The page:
LeGrand describes the work of Journeymen as planting seeds because they firmly believe that raising self-motivated, non-judgmental, and integrity-driven young men requires the collective effort of an entire community. While the mentors at Journeymen may plant the seeds, they recognize that supporting resilient, emotionally intelligent, and driven humans requires the support of dozens of people from diverse backgrounds across the communities where their students live and interact. They hope that the skills modeled in Journeymen groups and activities give the young men the confidence to put themselves into other new situations that can often be challenging.
Self-directed learning is one of the primary encouragements young men receive from mentors at Journeymen - which once again explains why they offer such a wide variety of programming. However, like most non-profits in Buncombe County- including United Way of Asheville and Buncombe County- their work relies on sustaining community ties and working collaboratively with the City and County School systems, local non-profits, and other similar programs. “United Way has given us so many opportunities to really get involved in the direct lives of these guys that might not have that opportunity otherwise,” said LeGrand as he reflected on the relationship between Journeymen and United Way. “The biggest way that we've seen these collaborations is being able to grow our programming, whether that be strictly financially or really letting us utilize their resources.”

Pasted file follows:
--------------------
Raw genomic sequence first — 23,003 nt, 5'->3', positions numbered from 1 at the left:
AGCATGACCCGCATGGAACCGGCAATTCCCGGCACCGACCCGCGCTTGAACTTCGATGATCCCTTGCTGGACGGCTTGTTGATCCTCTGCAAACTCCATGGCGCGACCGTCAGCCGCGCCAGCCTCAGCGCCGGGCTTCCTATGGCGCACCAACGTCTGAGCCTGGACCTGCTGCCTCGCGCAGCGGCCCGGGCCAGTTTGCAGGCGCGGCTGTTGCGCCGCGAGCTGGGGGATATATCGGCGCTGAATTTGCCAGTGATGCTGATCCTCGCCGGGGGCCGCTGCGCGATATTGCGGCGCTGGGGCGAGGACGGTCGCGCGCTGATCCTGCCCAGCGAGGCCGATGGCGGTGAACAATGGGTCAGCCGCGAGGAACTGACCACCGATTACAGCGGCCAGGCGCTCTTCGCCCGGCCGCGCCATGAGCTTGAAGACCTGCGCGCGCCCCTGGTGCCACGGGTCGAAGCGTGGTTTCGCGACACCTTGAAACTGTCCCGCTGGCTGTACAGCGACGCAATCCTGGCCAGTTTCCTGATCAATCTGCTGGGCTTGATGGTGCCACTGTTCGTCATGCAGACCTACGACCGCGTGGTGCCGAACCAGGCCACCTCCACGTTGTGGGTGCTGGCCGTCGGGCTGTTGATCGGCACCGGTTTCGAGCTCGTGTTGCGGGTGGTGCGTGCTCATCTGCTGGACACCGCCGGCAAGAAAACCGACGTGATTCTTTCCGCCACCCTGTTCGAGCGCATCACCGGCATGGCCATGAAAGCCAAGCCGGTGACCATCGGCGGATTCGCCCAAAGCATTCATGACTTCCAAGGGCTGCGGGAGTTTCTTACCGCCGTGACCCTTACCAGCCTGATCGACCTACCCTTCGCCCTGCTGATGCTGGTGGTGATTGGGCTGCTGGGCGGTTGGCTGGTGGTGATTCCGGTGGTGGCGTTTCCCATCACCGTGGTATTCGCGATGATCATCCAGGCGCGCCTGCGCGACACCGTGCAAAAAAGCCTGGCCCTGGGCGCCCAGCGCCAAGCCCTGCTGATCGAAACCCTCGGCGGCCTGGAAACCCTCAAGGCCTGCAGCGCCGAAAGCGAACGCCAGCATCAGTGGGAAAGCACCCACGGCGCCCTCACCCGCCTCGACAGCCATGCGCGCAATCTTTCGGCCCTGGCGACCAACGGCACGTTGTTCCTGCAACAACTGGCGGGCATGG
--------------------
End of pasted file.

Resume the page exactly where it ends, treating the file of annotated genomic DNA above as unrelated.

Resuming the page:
Like much of our work, our collaborative efforts with Journeymen happens within our public schools. Several United Way Community School Coordinators have facilitated the relationships to make weekly mentor Journeymen groups a reality. The impact of Journeymen’s presence is evident to anyone who speaks to the school counselors or Community School Coordinators. Even teachers will often mention that their students repeatedly say that the days when they can go to the Journeymen group are often their favorite school days. Wilson attributes this to how the groups are facilitated. “We're not trying to push them towards something”, he says,” It's more of an out-breath — We see you, we're here together. Not like you have to achieve something to get our appreciation.”